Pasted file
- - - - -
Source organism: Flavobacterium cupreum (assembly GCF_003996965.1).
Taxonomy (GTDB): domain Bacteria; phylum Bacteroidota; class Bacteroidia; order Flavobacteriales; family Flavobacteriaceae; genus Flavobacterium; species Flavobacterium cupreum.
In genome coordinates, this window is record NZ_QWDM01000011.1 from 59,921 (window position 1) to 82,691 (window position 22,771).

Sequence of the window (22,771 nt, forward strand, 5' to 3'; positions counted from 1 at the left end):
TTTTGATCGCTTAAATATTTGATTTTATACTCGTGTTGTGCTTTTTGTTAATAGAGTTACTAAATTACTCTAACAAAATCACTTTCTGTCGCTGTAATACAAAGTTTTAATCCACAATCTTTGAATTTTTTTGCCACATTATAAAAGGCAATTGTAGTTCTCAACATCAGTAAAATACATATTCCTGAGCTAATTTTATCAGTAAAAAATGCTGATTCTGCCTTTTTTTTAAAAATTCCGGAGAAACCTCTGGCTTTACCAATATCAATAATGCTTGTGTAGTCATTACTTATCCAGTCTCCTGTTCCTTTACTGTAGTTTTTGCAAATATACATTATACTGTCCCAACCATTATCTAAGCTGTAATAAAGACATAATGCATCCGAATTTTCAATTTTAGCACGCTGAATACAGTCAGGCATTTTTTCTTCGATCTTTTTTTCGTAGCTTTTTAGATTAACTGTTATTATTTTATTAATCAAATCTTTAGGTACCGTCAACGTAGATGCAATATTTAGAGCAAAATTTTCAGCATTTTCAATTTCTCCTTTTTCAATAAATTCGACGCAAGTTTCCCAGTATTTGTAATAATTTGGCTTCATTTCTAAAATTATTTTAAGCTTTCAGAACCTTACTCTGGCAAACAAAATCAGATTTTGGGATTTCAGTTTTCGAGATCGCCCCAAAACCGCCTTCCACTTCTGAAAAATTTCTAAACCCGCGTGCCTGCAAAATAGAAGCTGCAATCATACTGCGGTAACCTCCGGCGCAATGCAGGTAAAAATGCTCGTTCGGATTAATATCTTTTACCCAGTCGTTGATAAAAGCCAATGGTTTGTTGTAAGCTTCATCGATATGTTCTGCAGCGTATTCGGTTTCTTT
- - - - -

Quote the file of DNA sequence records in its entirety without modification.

Source organism: Flavobacterium cupreum (assembly GCF_003996965.1).
Taxonomy (GTDB): domain Bacteria; phylum Bacteroidota; class Bacteroidia; order Flavobacteriales; family Flavobacteriaceae; genus Flavobacterium; species Flavobacterium cupreum.
In genome coordinates, this window is record NZ_QWDM01000011.1 from 59,921 (window position 1) to 82,691 (window position 22,771).

Sequence of the window (22,771 nt, forward strand, 5' to 3'; positions counted from 1 at the left end):
TTTTGATCGCTTAAATATTTGATTTTATACTCGTGTTGTGCTTTTTGTTAATAGAGTTACTAAATTACTCTAACAAAATCACTTTCTGTCGCTGTAATACAAAGTTTTAATCCACAATCTTTGAATTTTTTTGCCACATTATAAAAGGCAATTGTAGTTCTCAACATCAGTAAAATACATATTCCTGAGCTAATTTTATCAGTAAAAAATGCTGATTCTGCCTTTTTTTTAAAAATTCCGGAGAAACCTCTGGCTTTACCAATATCAATAATGCTTGTGTAGTCATTACTTATCCAGTCTCCTGTTCCTTTACTGTAGTTTTTGCAAATATACATTATACTGTCCCAACCATTATCTAAGCTGTAATAAAGACATAATGCATCCGAATTTTCAATTTTAGCACGCTGAATACAGTCAGGCATTTTTTCTTCGATCTTTTTTTCGTAGCTTTTTAGATTAACTGTTATTATTTTATTAATCAAATCTTTAGGTACCGTCAACGTAGATGCAATATTTAGAGCAAAATTTTCAGCATTTTCAATTTCTCCTTTTTCAATAAATTCGACGCAAGTTTCCCAGTATTTGTAATAATTTGGCTTCATTTCTAAAATTATTTTAAGCTTTCAGAACCTTACTCTGGCAAACAAAATCAGATTTTGGGATTTCAGTTTTCGAGATCGCCCCAAAACCGCCTTCCACTTCTGAAAAATTTCTAAACCCGCGTGCCTGCAAAATAGAAGCTGCAATCATACTGCGGTAACCTCCGGCGCAATGCAGGTAAAAATGCTCGTTCGGATTAATATCTTTTACCCAGTCGTTGATAAAAGCCAATGGTTTGTTGTAAGCTTCATCGATATGTTCTGCAGCGTATTCGGTTTCTTT